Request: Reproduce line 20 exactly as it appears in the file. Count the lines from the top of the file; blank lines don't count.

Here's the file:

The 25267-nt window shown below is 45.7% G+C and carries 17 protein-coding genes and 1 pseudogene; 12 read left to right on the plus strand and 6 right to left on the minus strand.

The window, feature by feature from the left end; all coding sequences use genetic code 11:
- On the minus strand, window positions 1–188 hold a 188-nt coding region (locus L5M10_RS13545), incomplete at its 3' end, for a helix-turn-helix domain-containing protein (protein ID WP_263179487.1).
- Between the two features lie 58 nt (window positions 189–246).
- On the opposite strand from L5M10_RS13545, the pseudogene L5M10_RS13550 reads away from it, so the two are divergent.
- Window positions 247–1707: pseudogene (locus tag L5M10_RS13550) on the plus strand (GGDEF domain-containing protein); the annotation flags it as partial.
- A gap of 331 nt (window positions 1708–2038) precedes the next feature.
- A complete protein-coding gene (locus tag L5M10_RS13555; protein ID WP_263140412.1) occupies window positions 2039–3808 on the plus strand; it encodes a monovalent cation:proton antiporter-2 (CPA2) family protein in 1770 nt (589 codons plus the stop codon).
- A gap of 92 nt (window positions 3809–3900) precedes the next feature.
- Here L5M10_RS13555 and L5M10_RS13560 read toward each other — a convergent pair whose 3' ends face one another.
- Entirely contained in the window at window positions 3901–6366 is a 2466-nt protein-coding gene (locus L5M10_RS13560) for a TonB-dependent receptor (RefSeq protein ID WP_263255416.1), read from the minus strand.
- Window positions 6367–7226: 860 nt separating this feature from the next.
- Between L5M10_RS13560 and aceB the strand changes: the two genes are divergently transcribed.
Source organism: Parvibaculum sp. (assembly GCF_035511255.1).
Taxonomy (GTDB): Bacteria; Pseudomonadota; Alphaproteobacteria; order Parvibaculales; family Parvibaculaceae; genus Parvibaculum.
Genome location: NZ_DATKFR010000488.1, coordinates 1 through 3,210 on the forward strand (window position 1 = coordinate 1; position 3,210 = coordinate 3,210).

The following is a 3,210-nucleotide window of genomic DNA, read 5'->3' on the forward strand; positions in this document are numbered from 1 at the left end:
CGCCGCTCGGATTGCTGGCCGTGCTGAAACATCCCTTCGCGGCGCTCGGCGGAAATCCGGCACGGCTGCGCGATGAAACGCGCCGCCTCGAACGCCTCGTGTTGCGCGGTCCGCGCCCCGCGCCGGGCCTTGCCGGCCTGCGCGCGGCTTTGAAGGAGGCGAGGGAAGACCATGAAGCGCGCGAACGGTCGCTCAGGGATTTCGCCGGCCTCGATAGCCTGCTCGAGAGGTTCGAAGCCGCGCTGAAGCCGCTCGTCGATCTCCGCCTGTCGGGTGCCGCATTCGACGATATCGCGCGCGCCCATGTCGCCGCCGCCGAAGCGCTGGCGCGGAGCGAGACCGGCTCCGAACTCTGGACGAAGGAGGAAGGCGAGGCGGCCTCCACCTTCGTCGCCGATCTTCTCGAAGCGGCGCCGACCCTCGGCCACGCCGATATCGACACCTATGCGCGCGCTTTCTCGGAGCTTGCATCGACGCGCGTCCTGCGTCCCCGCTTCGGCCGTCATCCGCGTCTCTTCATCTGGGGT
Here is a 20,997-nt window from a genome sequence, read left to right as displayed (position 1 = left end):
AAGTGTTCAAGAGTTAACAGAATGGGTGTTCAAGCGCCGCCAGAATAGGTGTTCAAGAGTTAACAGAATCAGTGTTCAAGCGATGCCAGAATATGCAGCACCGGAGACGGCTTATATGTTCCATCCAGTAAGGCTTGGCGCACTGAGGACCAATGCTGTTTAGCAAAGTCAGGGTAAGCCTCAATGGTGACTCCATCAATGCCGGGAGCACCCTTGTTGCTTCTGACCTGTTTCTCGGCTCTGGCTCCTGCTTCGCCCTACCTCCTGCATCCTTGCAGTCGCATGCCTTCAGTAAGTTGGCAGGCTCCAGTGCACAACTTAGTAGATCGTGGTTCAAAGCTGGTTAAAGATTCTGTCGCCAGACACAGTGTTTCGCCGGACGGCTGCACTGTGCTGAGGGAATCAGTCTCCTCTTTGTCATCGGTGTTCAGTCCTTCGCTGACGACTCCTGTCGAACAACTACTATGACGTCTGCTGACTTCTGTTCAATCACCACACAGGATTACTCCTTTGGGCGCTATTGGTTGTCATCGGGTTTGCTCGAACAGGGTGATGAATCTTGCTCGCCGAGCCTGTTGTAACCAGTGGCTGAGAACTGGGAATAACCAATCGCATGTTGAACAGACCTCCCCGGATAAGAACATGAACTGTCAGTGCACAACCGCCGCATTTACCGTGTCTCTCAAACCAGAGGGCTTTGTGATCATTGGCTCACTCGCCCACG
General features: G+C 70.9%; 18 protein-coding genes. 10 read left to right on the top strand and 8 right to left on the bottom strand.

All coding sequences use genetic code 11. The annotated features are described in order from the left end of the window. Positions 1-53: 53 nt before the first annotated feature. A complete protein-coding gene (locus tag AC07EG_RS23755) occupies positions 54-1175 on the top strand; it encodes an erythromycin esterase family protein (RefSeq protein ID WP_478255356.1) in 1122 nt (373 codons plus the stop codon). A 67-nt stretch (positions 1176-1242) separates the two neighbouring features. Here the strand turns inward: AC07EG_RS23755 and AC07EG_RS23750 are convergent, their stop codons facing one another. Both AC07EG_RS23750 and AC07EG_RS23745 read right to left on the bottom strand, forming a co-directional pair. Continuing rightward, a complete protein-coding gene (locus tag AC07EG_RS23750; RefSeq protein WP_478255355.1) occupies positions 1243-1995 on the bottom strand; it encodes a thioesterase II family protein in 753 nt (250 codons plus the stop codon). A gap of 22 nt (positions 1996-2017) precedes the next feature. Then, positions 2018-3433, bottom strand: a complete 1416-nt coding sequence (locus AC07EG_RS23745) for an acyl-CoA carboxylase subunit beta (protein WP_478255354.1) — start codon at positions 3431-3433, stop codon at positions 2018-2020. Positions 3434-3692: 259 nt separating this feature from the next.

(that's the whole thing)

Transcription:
AAGTGTTCAAGAGTTAACAGAATGGGTGTTCAAGCGCCGCCAGAATAGGTGTTCAAGAGTTAACAGAATCAGTGTTCAAGCGATGCCAGAATATGCAGCACCGGAGACGGCTTATATGTTCCATCCAGTAAGGCTTGGCGCACTGAGGACCAATGCTGTTTAGCAAAGTCAGGGTAAGCCTCAATGGTGACTCCATCAATGCCGGGAGCACCCTTGTTGCTTCTGACCTGTTTCTCGGCTCTGGCTCCTGCTTCGCCCTACCTCCTGCATCCTTGCAGTCGCATGCCTTCAGTAAGTTGGCAGGCTCCAGTGCACAACTTAGTAGATCGTGGTTCAAAGCTGGTTAAAGATTCTGTCGCCAGACACAGTGTTTCGCCGGACGGCTGCACTGTGCTGAGGGAATCAGTCTCCTCTTTGTCATCGGTGTTCAGTCCTTCGCTGACGACTCCTGTCGAACAACTACTATGACGTCTGCTGACTTCTGTTCAATCACCACACAGGATTACTCCTTTGGGCGCTATTGGTTGTCATCGGGTTTGCTCGAACAGGGTGATGAATCTTGCTCGCCGAGCCTGTTGTAACCAGTGGCTGAGAACTGGGAATAACCAATCGCATGTTGAACAGACCTCCCCGGATAAGAACATGAACTGTCAGTGCACAACCGCCGCATTTACCGTGTCTCTCAAACCAGAGGGCTTTGTGATCATTGGCTCACTCGCCCACG